1. The operational entity has to be a 100% subsidiary or otherwise controlled by the projects’ trust or foundation. This will make it possible for the trust or foundation’s protectors/guardians, themselves appointed by the network, to in turn appoint the Board of Directors of the operational company. This right by its majority shareholder to hire and fire the Board will guarantee that the operational entity executes the network’s consensus on how it uses the funds it receives by way of grants.
  2. Furthermore, the operational entity has to be able to receive grants, which is how it will cover its operations. Some vehicles such as non-profits are limited in how much they can receive without identifying their donors, so a standard limited company in a jurisdiction with good crypto infrastructure is recommended.

Taxation could be a tertiary consideration, especially if the operating company has revenue. However, it typically acts as a pure cost centre, with the grants it receives cancelling out the expenses it incurs.

If there is profit in sight, an LLC in the US may be a better structure since dividends will pass through to the trust or foundation as its owner.

A C-Corp could be better suited for projects seeking to attract additional funding from a traditional investor base such as VCs. They would then be shareholders in the C-Corp alongside the trust or foundation. This in itself should not detract from the DAOfied nature of the setup, lest they ask for a Board seat!

Further permutations

There are endless permutations in solving the equation for a decentralized, transparent and accountable off-chain governance structure for a DAO.

However, we believe a trust or foundation, of which a project’s token holders are beneficiaries, controlling an operational subsidiary and its Board, will be constants in any permutation.

It will give the community voice while giving token holders the legal freedom to easily exit a project off-chain, and should ultimately lead to higher loyalty.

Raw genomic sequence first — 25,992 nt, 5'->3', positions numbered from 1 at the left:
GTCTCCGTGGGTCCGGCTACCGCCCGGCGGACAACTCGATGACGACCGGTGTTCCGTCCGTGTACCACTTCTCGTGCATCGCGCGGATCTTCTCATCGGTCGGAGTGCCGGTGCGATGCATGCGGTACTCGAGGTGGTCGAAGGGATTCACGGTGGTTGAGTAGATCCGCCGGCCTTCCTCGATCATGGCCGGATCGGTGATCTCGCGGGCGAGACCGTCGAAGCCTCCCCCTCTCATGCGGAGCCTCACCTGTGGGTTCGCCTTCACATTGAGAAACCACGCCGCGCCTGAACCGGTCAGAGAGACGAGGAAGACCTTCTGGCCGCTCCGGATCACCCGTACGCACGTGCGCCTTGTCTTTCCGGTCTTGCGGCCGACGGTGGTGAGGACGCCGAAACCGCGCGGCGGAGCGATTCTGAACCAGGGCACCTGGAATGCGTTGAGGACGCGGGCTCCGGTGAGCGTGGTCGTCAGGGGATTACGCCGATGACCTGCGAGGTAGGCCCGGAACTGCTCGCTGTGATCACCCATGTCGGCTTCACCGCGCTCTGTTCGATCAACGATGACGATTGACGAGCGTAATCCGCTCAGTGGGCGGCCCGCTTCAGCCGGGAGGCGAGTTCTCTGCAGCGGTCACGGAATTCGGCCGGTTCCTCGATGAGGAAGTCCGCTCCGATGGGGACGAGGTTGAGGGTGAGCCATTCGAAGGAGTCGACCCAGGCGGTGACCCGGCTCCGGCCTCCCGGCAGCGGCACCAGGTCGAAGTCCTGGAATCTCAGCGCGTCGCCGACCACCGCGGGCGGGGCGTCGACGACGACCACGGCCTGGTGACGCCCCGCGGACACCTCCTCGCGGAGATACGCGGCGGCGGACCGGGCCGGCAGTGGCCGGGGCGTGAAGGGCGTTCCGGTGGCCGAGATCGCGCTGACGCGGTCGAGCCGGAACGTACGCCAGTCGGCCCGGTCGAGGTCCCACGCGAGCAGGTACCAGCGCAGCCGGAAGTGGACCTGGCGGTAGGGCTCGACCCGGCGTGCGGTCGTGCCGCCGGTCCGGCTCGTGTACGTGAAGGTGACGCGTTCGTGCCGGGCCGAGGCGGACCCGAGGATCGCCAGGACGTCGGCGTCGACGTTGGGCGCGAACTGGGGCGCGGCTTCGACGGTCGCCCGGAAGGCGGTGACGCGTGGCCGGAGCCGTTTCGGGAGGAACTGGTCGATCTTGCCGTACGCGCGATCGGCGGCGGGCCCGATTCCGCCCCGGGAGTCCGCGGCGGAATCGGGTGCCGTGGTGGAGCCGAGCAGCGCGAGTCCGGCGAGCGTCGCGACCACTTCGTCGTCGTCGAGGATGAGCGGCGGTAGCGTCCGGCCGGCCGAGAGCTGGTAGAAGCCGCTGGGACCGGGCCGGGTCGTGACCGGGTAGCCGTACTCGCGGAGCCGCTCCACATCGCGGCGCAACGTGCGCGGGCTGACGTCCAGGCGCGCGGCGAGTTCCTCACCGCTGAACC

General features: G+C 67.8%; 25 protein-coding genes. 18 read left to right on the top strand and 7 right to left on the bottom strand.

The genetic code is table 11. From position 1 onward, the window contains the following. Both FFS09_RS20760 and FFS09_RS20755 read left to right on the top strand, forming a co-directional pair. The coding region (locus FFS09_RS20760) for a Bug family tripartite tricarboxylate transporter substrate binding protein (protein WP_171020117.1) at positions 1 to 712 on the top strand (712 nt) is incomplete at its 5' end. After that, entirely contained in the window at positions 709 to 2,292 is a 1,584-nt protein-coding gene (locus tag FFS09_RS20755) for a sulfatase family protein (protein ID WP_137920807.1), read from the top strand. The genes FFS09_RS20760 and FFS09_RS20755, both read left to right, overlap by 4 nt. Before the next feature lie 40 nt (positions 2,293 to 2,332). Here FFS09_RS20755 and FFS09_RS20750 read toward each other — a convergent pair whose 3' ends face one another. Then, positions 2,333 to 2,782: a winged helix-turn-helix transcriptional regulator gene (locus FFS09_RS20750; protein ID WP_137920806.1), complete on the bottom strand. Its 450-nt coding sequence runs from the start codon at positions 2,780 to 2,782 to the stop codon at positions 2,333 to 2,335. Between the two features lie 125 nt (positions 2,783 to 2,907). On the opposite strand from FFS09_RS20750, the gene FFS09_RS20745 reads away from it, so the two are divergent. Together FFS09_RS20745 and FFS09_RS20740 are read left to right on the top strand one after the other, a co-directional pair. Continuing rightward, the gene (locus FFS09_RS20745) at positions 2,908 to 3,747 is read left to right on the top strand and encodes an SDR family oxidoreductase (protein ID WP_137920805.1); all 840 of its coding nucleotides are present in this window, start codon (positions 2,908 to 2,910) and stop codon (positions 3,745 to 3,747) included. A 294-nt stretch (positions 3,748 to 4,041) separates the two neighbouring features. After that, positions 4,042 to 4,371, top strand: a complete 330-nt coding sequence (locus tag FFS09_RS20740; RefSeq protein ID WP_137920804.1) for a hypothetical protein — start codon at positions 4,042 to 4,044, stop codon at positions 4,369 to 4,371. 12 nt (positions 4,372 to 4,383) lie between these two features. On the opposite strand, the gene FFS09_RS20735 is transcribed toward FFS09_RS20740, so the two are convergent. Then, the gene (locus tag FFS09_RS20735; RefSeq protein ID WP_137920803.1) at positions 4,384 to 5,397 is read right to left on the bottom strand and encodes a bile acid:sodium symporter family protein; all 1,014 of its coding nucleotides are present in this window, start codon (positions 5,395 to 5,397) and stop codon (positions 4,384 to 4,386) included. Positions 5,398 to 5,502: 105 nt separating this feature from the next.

By Way of Conclusion: And The Winner Is…

Making specific recommendations is difficult without knowing an individual project’s needs, goals, and sensitivities.

A simple setup could be a US trust, for instance, in Nevada, which allows for dynastic trusts that last for up to 365 years and has no state or corporate income tax, with a US LLC e.g., in Wyoming as its operating entity.

This could work for US-based project but arguably even better for non-US teams (see our previous post on LLCs).

However, for clients who perceive the US as high-risk, there are offshore foundations that can be DAOfied by tweaking their constitution. At Otonomos, we set up Foundations mainly in Cayman, which has an excellent Foundation Company structure, but have also worked in other jurisdictions, both to setup clients’ trusts and foundations.

Finally, the “combo” deal of a trust/foundation plus the operational entity is relatively cheap in its setup. The challenge may be to find independent officials with sufficient arms-length from the initial team.

Bonus! An Observation about Code, Law and Gödel

As a bonus, a final observation for those readers who wonder why they cannot stay entirely onchain, far detached from the messiness of on offchain legal setup and the carnal sins of a body corporate.

First, immaculately conceived as they may be, blockchain projects involve coordination between many actors. There is a real risk that in the absence of a formal legal setup, a project would be seen as an unlimited partnership which for many reasons beyond this blog post — personal liability being one of them — is entirely undesirable.

Second, even if projects would go unicorporated — isn’t code law after all? — decentralization only works because it rests on fundamental legal premises outside of the code. Like Gödel’s incompleteness theorem, no onchain governance can claim to be entirely self-sufficient without drawing in concepts of natural law, legal precedent and even acts of legislature. If this is the case, it is probably preferable to base your DAO on articulated agreements rather than relying on the vagaries of the law.

by Han, Founder & CEO

DISCLAIMER. This blog post is not intended to provide legal, tax or other professional advice and should not be relied upon as such.